There is nothing in Perkins’s piece that we haven’t seen before.  It all comes down to abortion and religious liberty.  I critiqued this two-pronged approach to politics in Believe Me: The Evangelical Road to Donald Trump.

But this time around I was struck by how court evangelicals claim that they “didn’t need a preacher in the Oval Office.”  Here is Perkins:

Christians, the president repeated, “have never had a greater champion — not even close — than you have in the White House right now. Look at the record,” Trump urged. “We’ve done things that nobody thought was possible. We’re not only defending our constitutional rights, we’re also defending religion itself, which is under siege.” That’s important, he argued, because “America was not built by religion-hating socialists. America was built by churchgoing, God-worshiping, freedom-loving patriots.”

And those patriots, President Trump insisted, are the ones being attacked. “Faith-based schools, charities, hospitals, adoption agencies, pastors were systematically targeted by federal bureaucrats and ordered to stop following their beliefs,” he pointed out. That all changed when his teams at HHS, Justice, and Education got involved rolling back the waves of hostility aimed directly at men and women of faith. “The day I was sworn in, the federal government’s war on religion came to an abrupt end,” he said. “My administration will never stop fighting for Americans of faith,” Trump vowed. “We will restore the faith as the true foundation of American life.”

Maybe that, as Pastor Jentezen Franklin prayed, is what believers appreciate most about this administration. “…America didn’t need a preacher in the Oval Office,” he said, bowing his head. “It did not need a professional politician in the Oval Office. But it needed a fighter and a champion for freedom. Lord, that is exactly what we have.” And more than that, I thought, as I watched pastors lay their hands on the president, we have a fighter who isn’t ashamed of the people he’s fighting for. After all, when was the last time you saw a president of the United States from either party surrounded by faith leaders in a completely public and unscripted prayer? It’s rare, I assure you.

On that last sentence:

Obama Prayer

OBama praying

OBama in prayer

Bush prayer

Bush project prayer

Hillary-prayer_810_500_75_s_c1

I know Hillary has never been president, but this was too good to pass up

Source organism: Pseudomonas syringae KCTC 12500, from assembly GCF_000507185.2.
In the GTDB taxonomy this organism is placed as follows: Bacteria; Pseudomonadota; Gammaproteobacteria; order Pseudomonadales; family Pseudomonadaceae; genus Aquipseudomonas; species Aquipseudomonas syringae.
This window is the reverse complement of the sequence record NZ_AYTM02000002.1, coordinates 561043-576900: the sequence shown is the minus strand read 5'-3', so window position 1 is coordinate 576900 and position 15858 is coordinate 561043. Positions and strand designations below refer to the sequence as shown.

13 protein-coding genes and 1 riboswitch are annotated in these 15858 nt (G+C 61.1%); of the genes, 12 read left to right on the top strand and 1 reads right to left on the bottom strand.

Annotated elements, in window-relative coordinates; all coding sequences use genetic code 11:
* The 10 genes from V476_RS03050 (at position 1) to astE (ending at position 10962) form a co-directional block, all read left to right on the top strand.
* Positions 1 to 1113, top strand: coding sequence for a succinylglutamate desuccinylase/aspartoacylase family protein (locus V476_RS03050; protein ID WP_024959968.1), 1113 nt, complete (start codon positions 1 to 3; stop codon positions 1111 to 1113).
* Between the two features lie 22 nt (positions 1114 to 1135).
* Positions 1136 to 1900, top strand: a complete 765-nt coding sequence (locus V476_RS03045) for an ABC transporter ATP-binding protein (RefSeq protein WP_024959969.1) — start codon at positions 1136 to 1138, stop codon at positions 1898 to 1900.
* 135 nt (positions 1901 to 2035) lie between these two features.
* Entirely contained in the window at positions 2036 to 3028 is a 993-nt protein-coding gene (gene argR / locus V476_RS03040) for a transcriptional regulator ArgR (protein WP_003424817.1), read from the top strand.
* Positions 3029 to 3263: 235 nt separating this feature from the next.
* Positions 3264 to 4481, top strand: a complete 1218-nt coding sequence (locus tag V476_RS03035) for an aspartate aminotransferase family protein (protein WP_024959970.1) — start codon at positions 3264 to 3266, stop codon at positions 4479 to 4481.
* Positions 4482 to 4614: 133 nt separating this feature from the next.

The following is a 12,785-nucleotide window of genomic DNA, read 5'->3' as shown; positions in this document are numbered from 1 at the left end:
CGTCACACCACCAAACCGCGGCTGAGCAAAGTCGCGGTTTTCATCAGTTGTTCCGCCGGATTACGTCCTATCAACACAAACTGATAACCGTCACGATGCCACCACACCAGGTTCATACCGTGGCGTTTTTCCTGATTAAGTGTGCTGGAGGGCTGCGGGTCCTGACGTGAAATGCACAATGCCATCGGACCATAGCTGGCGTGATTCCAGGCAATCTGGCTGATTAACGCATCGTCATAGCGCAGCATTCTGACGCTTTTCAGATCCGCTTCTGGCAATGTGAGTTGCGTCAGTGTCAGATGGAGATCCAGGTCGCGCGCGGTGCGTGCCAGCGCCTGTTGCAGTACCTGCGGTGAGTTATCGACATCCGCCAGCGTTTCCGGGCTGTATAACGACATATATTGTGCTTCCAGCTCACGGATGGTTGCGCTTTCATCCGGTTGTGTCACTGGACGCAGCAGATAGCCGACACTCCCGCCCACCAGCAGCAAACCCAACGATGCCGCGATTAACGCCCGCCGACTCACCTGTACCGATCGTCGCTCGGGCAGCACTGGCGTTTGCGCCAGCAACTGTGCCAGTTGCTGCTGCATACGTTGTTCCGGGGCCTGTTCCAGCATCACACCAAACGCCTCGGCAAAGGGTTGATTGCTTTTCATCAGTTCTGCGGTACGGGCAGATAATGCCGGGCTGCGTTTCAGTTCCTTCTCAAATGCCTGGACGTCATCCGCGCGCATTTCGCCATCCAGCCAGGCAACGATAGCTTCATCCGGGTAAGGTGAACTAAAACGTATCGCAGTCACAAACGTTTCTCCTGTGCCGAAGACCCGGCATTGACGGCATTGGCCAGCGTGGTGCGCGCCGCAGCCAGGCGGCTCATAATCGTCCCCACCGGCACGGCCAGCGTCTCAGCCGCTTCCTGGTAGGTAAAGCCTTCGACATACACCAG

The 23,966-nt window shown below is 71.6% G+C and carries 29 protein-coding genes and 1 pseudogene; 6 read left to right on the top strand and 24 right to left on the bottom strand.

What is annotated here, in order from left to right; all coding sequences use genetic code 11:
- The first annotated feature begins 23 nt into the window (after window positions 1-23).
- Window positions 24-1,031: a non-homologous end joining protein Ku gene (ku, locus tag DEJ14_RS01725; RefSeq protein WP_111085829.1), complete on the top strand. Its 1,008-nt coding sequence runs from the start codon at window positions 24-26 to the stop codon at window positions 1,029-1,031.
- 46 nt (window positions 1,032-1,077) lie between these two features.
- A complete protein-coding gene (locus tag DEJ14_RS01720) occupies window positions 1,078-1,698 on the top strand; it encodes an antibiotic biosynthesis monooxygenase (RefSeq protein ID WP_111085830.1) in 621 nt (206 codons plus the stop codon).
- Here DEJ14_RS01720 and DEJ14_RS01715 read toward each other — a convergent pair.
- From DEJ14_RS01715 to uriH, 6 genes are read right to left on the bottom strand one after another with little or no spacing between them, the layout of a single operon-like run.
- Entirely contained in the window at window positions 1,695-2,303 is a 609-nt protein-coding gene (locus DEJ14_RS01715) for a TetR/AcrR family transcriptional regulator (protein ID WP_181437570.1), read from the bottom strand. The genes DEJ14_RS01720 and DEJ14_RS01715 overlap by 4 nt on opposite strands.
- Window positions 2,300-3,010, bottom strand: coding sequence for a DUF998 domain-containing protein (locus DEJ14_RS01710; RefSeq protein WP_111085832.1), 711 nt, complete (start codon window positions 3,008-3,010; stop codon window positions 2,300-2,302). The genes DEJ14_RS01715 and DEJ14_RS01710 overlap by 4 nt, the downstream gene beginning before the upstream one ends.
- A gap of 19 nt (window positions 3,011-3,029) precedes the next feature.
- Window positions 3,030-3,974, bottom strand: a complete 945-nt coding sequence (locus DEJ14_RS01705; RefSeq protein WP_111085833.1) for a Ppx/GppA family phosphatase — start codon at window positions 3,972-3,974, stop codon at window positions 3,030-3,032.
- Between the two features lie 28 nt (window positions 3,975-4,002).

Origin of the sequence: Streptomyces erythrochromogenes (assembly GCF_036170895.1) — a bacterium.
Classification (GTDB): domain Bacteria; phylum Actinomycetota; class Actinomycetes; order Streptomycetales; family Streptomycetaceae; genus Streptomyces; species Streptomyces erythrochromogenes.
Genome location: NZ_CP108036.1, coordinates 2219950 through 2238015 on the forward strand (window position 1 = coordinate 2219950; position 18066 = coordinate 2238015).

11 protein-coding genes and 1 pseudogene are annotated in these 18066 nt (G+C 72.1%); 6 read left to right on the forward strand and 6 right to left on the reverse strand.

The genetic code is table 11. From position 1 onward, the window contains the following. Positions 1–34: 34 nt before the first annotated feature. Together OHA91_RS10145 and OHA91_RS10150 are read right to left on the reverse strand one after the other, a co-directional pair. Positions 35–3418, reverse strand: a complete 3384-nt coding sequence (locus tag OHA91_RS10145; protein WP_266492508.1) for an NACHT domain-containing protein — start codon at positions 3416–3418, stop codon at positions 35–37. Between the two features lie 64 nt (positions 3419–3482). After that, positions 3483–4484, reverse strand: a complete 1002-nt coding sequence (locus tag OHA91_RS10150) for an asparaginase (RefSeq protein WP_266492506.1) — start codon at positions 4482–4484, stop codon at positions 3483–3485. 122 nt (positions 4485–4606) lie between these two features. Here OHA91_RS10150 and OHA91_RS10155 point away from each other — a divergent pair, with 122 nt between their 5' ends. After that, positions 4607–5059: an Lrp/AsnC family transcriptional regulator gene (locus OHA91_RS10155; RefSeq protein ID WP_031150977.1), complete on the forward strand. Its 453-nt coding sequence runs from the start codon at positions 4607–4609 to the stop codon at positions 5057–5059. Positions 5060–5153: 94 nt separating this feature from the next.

I am not sure if Perkins would count what is happening in these images as “public prayers.”  But I am reminded of Matthew 6:6: “But when you pray, go into your room, close the door and pray to your Father, who is unseen.  Then your Father, who sees what is done in secret, will reward you.”

But I digress.

So what do the court evangelicals mean when they say “we didn’t need a preacher in the Oval Office?” They seem to be suggesting that they don’t need to have a person of Christian character in the office as long as he is delivering on Christian Right policy.  The court evangelicals are essentially saying that Trump’s character–the lies, the misogyny, the narcissism, the demonization of enemies–don’t matter.  “Sure he is a rough dude, and we don’t like some of his tweets, but look what he is doing for us!”  Or “At least he’s not Hillary!” (Christians are not supposed to hate, but they sure hate Hillary).

The court evangelicals have every right to think about politics in this way.  They are free to ignore Trump’s many indiscretions because he is delivering on the things they hold dear.  But if they are going to take this route they need to stop appealing to the Founding Fathers.  These framers of the Constitution understood that the leader of the United States needed to be a person of character.

Here is James Madison in Federalist 57: “The aim of every political Constitution is or ought to be first to obtain rulers, men who possess most wisdom to discern, and most virtue to pursue the common good of the society, and in the next place, to take the most effectual precautions for keeping them virtuous, while they continue to hold their public trust.”